Participants: John C. Hart, Victor Lu, Yuntao Jia, Jared Hoberock
We can extrapolate today's world of online social networking into a near future of 3-D social online virtual worlds where avatars are real-time 3-D scans of participants who not only occupy and communicate in the virtual environment, they are also constructing and sharing architecture and other 3-D and media content on the fly. Such a future relies on critical client-side processing of spatial queries (for self-scanning, photorealism and simulation) so we are focusing our effort on high performance multicore client algorithms for the construction, update and application of spatial data structures.
Goals - Extended Description
Real-time online virtual worlds (e.g. World of Warcraft and Second Life) have transformed the internet into an immersive space for social interaction, but the visuals and simulations of these online collaborative environments lag well behind those of stand-alone video games. Modern video games (like Halo 3) achieve cinematic photorealism and fluid motion by limiting the set of viewpoints and configurations of the game environment, and precomputing its lighting and animation over this limited set (via, e.g., the GPU-assisted precomputed radiance transfer used in the Xbox 360), essentially encoding the visuals into a massive high-dimensional multiple-viewpoint movie. This precomputation requires careful gameplay coordination (which makes game development expensive and time consuming), and does not support user interaction (e.g., building in an online virtual environment). The increased computational power of future multicore processors can overcome the need for precomputation, making videogames cheaper and faster to produce and online virtual environments more realistic.
The performance of shape modeling, scene rendering, physical simulation or any cyber-physical application requires the ability to efficiently find data points nearby a given query point in space. The efficiency of these nearest neighbor queries relies on spatial data structures, and the fundamental challenge for multicore processing of these visual applications will be the development of efficient parallel algorithms for processing a shared spatial data structure. To achieve a goal of realistic rendering and animation of fully dynamic user-reconfigurable virtual worlds, we need new multicore algorithms to efficiently maintain kinetic spatial data that support insertion, deletion, motion, and rebalancing operations.
The 2010 generation of graphics cards will support real-time ray tracing for games and visual simulation. The usual method of display is rasterization, which renders all of the pixels of a triangle before moving to the next triangle, and benefits from shader coherence since all of the pixels run the same shader program to determine their color. For ray tracing, graphics cards will be rendering pixels from different triangles and different shaders, which is problematic because the GPU is based on SIMD vector operations that reach peak efficiency when all of the processors are running identical programs.
We showed at High Performance Graphics 2009 that when ray tracing on a GPU, it is sometimes better to gather all of your pixel shading requests and sort them into bins that share the same shader program. We showed that except for simple shaders, the increased throughput of sorted shader requests was well worth the extra time taken to perform the bin sorting.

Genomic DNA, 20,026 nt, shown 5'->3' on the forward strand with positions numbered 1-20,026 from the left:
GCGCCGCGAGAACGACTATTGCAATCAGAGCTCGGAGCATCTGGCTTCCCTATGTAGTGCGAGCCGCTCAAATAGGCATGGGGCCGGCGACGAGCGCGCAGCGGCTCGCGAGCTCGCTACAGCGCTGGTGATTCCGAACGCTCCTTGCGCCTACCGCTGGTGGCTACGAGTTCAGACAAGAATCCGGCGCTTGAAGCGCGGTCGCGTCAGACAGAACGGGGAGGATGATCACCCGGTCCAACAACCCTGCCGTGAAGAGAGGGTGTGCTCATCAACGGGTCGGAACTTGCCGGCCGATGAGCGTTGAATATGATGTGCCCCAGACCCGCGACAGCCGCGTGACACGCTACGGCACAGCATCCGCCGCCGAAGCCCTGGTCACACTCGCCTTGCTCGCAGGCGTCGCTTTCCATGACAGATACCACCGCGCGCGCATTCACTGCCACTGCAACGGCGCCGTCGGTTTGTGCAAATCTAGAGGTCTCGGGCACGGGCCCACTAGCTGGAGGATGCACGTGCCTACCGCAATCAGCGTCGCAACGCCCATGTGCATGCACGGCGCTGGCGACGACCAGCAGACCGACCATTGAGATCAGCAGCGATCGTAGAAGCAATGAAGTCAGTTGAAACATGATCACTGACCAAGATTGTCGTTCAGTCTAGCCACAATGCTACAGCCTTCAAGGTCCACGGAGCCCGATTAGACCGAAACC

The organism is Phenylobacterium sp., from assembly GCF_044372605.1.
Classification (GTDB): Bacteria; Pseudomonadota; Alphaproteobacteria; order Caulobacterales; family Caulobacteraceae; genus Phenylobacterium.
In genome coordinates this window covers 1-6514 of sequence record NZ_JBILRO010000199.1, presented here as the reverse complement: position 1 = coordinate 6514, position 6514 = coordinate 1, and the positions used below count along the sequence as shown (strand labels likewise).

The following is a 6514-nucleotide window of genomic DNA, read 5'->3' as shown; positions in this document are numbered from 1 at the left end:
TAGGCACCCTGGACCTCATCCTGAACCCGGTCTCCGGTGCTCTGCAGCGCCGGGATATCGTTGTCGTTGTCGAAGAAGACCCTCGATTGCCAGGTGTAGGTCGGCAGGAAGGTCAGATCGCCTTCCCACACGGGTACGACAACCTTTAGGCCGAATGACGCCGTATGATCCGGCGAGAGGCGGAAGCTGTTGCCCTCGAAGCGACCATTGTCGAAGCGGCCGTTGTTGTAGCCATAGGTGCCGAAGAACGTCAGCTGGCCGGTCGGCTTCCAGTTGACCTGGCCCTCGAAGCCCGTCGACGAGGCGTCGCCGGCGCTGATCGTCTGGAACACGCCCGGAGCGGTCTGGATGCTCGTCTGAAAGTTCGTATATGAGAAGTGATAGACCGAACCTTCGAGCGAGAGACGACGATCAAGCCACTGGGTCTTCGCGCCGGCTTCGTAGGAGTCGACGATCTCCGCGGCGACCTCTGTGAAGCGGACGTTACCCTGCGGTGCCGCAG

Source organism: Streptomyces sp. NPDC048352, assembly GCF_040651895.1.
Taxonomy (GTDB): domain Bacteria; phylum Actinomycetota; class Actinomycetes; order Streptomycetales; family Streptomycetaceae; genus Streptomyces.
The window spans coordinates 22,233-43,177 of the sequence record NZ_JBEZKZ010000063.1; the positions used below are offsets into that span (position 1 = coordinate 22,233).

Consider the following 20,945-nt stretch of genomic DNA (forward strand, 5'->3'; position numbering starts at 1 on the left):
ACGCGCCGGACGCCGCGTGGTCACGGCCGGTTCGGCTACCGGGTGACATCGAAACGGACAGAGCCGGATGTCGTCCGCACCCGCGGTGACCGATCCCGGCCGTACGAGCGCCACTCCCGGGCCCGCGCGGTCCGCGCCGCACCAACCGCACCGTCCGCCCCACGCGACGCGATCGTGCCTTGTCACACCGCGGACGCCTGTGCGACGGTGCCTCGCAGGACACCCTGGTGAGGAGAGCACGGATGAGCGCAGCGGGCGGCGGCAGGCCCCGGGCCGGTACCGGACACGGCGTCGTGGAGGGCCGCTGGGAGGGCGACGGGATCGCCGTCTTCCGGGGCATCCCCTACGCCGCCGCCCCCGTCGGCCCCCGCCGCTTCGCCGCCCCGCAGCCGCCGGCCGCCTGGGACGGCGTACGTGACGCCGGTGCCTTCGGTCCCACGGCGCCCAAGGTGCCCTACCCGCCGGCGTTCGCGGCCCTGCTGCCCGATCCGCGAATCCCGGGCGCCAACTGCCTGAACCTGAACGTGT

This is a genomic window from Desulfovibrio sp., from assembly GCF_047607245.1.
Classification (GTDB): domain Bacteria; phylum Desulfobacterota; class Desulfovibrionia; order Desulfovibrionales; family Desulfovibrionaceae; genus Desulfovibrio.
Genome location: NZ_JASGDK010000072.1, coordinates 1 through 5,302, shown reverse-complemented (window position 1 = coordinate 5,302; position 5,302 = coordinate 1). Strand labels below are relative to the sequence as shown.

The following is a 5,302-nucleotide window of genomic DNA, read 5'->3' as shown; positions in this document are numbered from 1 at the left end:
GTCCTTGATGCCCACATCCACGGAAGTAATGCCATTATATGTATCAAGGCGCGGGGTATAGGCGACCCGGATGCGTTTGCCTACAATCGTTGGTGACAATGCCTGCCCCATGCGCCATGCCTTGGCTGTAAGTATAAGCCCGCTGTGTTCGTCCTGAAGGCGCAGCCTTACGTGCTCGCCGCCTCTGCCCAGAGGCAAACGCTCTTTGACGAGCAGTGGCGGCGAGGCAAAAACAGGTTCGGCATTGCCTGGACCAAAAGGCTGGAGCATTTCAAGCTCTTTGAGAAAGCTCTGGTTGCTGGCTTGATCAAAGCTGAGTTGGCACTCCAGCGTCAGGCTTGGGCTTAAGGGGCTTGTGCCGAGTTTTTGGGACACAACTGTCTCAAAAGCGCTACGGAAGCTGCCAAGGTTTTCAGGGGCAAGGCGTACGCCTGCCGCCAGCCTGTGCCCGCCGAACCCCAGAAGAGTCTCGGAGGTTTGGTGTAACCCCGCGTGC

This approach works for any SIMD processor including GPU's from NVIDIA, AMD and Intel. In fact the NVIDIA GPU does some of this sorting at a very fine granularity in hardware, which is revealed in our measurements. But our coarse granularity sorting provides a significantly better performance improvement, which indicates that domain-specific programmer initiated program scheduling can improve throughput, and we are working with compiler developers and tuning researchers on program semantics for more easily achieving this improved throughput in any SIMD-vector parallel program.
Parallel Construction of k-D Trees for Ray Tracing Dynamic Scenes
To ray trace a scene efficiently, one needs a spatial data structure to avoid intersecting all rays against all triangles, and for dynamic scenes one needs to construct and update these structures in real-time. Working with Prof. Sarita Adve and students Byn Choi, Hyojin Sung and Rakesh Komuravelli, we have analyzed the construction of a popular ray-acceleration structure called the surface area heuristic k-D tree. The surface area heuristic (SAH) determines how to best subdivide scene geometry hierarchically to accelerate ray tracing but can be expensive to compute and tricky to parallelize.
In fact the state-of-the-art algorithms for parallel k-D tree construction from Microsoft Research and Intel avoid computing SAH until the tree is developed to a level contained as many nodes as processors. This works fine for small numbers of processors, but we show that it significantly degrades rendering performance as we soon approach hundreds of processors. We thus developed two new parallel k-D tree construction algorithms that properly compute SAH to find the best scene subdivisions at all levels of the tree, using parallel operators to efficiently scan scene geometry to find the best subdivisions for a smaller number of nodes.
|Graphics||Computational Imaging and Video||Natural Language Processing||Secure Web Browsing||Tele-Immersion||Video Vision Library|